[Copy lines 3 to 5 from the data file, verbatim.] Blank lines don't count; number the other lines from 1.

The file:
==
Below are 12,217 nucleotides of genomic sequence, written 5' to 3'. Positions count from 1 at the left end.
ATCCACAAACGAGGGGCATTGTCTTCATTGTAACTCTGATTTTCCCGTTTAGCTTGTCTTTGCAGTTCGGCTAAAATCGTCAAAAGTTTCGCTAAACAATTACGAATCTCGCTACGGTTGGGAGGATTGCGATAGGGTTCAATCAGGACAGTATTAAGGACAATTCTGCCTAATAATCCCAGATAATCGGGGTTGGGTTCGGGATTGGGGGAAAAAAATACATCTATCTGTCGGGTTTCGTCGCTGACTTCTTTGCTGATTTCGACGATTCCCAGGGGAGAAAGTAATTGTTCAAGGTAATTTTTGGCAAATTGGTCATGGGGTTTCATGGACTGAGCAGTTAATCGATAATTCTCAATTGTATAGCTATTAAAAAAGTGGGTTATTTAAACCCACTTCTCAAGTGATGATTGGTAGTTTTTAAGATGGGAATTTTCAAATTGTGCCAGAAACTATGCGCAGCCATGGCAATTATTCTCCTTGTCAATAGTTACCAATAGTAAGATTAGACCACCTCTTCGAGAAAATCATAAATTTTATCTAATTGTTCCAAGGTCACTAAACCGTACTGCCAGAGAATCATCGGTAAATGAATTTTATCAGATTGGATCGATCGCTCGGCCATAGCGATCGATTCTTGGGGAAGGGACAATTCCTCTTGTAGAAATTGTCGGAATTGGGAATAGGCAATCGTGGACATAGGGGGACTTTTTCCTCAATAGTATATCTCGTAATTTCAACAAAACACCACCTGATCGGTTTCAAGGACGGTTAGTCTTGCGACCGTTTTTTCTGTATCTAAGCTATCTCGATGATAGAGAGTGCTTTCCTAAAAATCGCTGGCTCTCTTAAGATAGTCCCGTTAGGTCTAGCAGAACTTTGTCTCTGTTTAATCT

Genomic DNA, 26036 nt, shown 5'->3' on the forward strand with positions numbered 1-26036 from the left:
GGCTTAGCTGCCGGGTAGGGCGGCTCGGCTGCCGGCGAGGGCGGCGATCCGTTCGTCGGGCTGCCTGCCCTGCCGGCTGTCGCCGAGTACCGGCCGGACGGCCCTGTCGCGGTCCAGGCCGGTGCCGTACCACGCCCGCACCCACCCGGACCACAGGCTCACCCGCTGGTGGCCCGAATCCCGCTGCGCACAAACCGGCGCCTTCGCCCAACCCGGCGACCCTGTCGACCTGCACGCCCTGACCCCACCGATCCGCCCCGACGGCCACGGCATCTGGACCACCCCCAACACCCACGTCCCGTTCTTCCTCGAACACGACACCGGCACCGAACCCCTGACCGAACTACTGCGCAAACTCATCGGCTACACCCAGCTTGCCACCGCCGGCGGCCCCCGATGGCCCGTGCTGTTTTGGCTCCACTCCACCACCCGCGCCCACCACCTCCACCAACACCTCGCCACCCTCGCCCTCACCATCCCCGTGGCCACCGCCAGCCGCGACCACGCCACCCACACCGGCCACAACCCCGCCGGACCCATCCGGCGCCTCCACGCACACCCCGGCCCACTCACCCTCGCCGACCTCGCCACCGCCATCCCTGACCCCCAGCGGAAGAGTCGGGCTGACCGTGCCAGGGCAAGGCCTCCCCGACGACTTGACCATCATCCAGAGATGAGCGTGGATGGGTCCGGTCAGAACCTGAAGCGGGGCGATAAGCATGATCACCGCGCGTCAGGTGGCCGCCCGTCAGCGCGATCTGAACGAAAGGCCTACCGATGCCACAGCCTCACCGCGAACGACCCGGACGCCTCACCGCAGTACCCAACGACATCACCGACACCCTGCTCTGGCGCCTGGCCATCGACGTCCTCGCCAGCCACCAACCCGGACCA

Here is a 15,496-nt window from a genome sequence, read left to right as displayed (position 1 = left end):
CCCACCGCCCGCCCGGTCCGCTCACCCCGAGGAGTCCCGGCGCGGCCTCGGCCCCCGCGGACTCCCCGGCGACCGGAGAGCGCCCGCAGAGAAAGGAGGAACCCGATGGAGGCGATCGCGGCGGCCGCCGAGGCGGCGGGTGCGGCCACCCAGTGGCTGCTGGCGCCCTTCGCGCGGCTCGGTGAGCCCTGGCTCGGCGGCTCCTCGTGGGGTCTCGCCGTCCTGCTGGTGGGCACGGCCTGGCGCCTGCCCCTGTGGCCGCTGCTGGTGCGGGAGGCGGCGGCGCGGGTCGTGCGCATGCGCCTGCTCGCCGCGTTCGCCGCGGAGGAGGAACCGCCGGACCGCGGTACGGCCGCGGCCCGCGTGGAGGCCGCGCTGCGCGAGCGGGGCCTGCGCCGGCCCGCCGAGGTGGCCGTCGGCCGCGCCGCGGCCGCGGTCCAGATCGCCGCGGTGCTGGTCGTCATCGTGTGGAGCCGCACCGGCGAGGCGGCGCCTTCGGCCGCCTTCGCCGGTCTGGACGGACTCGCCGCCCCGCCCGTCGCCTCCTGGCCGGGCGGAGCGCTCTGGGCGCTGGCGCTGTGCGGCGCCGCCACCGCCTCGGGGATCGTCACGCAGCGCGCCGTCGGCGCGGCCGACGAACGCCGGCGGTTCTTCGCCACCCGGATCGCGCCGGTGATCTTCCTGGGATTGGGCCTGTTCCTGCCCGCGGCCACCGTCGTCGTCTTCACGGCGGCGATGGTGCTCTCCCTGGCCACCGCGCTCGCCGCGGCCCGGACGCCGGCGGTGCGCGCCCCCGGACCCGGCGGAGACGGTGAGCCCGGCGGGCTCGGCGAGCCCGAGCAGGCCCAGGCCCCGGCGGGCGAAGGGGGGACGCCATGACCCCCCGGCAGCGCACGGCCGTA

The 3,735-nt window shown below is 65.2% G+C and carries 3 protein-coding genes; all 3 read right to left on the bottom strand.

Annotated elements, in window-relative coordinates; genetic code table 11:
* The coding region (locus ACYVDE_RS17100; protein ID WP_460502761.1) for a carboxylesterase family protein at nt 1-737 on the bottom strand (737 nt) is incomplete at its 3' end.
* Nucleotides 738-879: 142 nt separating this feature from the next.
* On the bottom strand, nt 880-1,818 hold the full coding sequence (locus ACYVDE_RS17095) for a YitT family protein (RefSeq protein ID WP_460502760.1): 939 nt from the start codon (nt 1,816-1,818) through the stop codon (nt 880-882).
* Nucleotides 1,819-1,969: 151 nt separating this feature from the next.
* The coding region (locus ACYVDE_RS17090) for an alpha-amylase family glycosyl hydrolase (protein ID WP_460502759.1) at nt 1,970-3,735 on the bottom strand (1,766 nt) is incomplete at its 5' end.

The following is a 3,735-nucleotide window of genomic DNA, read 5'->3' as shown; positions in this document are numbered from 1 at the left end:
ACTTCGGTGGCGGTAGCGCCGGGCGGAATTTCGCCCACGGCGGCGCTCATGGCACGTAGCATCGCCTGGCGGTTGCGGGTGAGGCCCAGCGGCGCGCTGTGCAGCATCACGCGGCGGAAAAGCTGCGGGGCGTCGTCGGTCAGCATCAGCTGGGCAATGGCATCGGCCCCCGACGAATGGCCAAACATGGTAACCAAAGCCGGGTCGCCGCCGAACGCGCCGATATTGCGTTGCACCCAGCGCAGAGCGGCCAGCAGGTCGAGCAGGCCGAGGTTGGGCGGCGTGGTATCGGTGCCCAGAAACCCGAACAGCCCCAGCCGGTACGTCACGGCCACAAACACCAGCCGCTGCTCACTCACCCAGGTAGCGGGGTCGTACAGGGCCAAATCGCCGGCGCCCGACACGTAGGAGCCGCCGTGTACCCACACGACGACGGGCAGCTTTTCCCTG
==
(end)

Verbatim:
Genomic DNA, 26036 nt, shown 5'->3' on the forward strand with positions numbered 1-26036 from the left:
GGCTTAGCTGCCGGGTAGGGCGGCTCGGCTGCCGGCGAGGGCGGCGATCCGTTCGTCGGGCTGCCTGCCCTGCCGGCTGTCGCCGAGTACCGGCCGGACGGCCCTGTCGCGGTCCAGGCCGGTGCCGTACCACGCCCGCACCCACCCGGACCACAGGCTCACCCGCTGGTGGCCCGAATCCCGCTGCGCACAAACCGGCGCCTTCGCCCAACCCGGCGACCCTGTCGACCTGCACGCCCTGACCCCACCGATCCGCCCCGACGGCCACGGCATCTGGACCACCCCCAACACCCACGTCCCGTTCTTCCTCGAACACGACACCGGCACCGAACCCCTGACCGAACTACTGCGCAAACTCATCGGCTACACCCAGCTTGCCACCGCCGGCGGCCCCCGATGGCCCGTGCTGTTTTGGCTCCACTCCACCACCCGCGCCCACCACCTCCACCAACACCTCGCCACCCTCGCCCTCACCATCCCCGTGGCCACCGCCAGCCGCGACCACGCCACCCACACCGGCCACAACCCCGCCGGACCCATCCGGCGCCTCCACGCACACCCCGGCCCACTCACCCTCGCCGACCTCGCCACCGCCATCCCTGACCCCCAGCGGAAGAGTCGGGCTGACCGTGCCAGGGCAAGGCCTCCCCGACGACTTGACCATCATCCAGAGATGAGCGTGGATGGGTCCGGTCAGAACCTGAAGCGGGGCGATAAGCATGATCACCGCGCGTCAGGTGGCCGCCCGTCAGCGCGATCTGAACGAAAGGCCTACCGATGCCACAGCCTCACCGCGAACGACCCGGACGCCTCACCGCAGTACCCAACGACATCACCGACACCCTGCTCTGGCGCCTGGCCATCGACGTCCTCGCCAGCCACCAACCCGGACCA

Here is a 15,496-nt window from a genome sequence, read left to right as displayed (position 1 = left end):